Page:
Index: Doc/reference/expressions.rst
===================================================================
 Doc/reference/expressions.rst (revision 67226)
+++ Doc/reference/expressions.rst (working copy)
@@ 1003,6 +1003,12 @@
* Numbers are compared arithmetically.
+* The values :const:`float('NaN')` and :const:`Decimal('NaN')` are special.
+ The are identical to themselves, ``x is x`` but are not equal to themselves,
+ ``x != x``. Additionally, comparing any value to a notanumber value
+ will return ``False``. For example, both ``3 < float('NaN')`` and
+ ``float('NaN') < 3`` will return ``False``.
+
* Bytes objects are compared lexicographically using the numeric values of their
elements.
@@ 1024,20 +1030,37 @@
value)`` lists compare equal. [#]_ Outcomes other than equality are resolved
consistently, but are not otherwise defined. [#]_
+* Sets and frozensets define comparison operators to mean subset and superset
+ tests. Those relations do not define total orderings (the two sets ``{1,2}``
+ and {2,3} are not equal, nor subsets of one another, nor supersets of one
+ another). Accordingly, sets are not appropriate arguments for functions
+ which depend on total ordering. For example, :func:`min`, :func:`max`, and
+ :func:`sorted` produce undefined results given a list of sets as inputs.
+
* Most other objects of builtin types compare unequal unless they are the same
object; the choice whether one object is considered smaller or larger than
another one is made arbitrarily but consistently within one execution of a
program.
+Comparison of objects of the differing types depends on whether either
+of the types provide explicit support for the comparison. Most numberic types
+can be compared with one another, but comparisons of :class:`float` and
+:class:`Decimal` are not supported to avoid the inevitable confusion arising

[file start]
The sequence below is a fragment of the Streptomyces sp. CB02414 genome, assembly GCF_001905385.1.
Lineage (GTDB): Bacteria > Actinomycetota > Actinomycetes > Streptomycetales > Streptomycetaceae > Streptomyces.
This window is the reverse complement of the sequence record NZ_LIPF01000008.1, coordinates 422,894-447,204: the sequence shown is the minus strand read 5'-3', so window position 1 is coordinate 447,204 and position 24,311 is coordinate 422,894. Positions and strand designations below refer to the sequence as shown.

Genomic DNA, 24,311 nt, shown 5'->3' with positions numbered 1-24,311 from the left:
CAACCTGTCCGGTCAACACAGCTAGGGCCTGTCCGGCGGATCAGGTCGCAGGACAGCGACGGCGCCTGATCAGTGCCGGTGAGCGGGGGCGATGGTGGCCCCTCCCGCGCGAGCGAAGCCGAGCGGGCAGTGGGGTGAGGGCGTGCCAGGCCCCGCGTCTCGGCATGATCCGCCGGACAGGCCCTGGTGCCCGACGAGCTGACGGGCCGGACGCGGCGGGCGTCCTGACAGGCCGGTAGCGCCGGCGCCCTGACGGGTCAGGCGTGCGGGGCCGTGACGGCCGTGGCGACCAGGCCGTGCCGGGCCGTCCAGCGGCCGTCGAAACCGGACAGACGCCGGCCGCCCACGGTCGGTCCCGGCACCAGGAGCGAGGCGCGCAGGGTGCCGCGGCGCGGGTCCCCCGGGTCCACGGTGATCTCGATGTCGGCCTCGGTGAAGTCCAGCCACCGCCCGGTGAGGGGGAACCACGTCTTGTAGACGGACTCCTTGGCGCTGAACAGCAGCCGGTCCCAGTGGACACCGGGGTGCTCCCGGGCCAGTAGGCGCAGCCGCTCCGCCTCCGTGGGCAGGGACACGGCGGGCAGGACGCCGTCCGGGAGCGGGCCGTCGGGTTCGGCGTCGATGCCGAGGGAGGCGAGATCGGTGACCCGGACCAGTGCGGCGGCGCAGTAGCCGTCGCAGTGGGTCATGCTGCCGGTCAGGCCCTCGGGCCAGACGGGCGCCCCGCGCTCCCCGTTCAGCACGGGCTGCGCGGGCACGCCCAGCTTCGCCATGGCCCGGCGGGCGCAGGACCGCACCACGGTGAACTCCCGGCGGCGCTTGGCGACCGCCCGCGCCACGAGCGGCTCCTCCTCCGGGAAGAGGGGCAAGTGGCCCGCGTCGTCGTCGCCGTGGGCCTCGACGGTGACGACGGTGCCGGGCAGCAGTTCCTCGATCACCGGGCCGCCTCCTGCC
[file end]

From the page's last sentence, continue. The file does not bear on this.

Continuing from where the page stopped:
+from representation issues such as ``float('1.1')`` being inexactly represented
+and therefore not exactly equal to ``Decimal('1.1')`` which is. When
+crosstype comparison is not supported, the comparison method returns
+``NotImplemented``. This can create the illusion of nontransitivity between
+supported crosstype comparisons and unsupported comparisons. For example,
+``Decimal(2) == 2`` and `2 == float(2)`` but ``Decimal(2) != float(2)``.
+
The operators :keyword:`in` and :keyword:`not in` test for membership. ``x in
s`` evaluates to true if *x* is a member of *s*, and false otherwise. ``x not
in s`` returns the negation of ``x in s``. All builtin sequences and set types
support this as well as dictionary, for which :keyword:`in` tests whether a the
dictionary has a given key.
+dictionary has a given key. For container types such as list, tuple, set,
+frozenset, dict, or collections.deque, the expression ``x in y`` equivalent to
+``any(x is e or x == e for val e in y)``.
For the list and tuple types, ``x in y`` is true if and only if there exists an
index *i* such that ``x == y[i]`` is true.

For the string and bytes types, ``x in y`` is true if and only if *x* is a
substring of *y*. An equivalent test is ``y.find(x) != 1``. Empty strings are
always considered to be a substring of any other string, so ``"" in "abc"`` will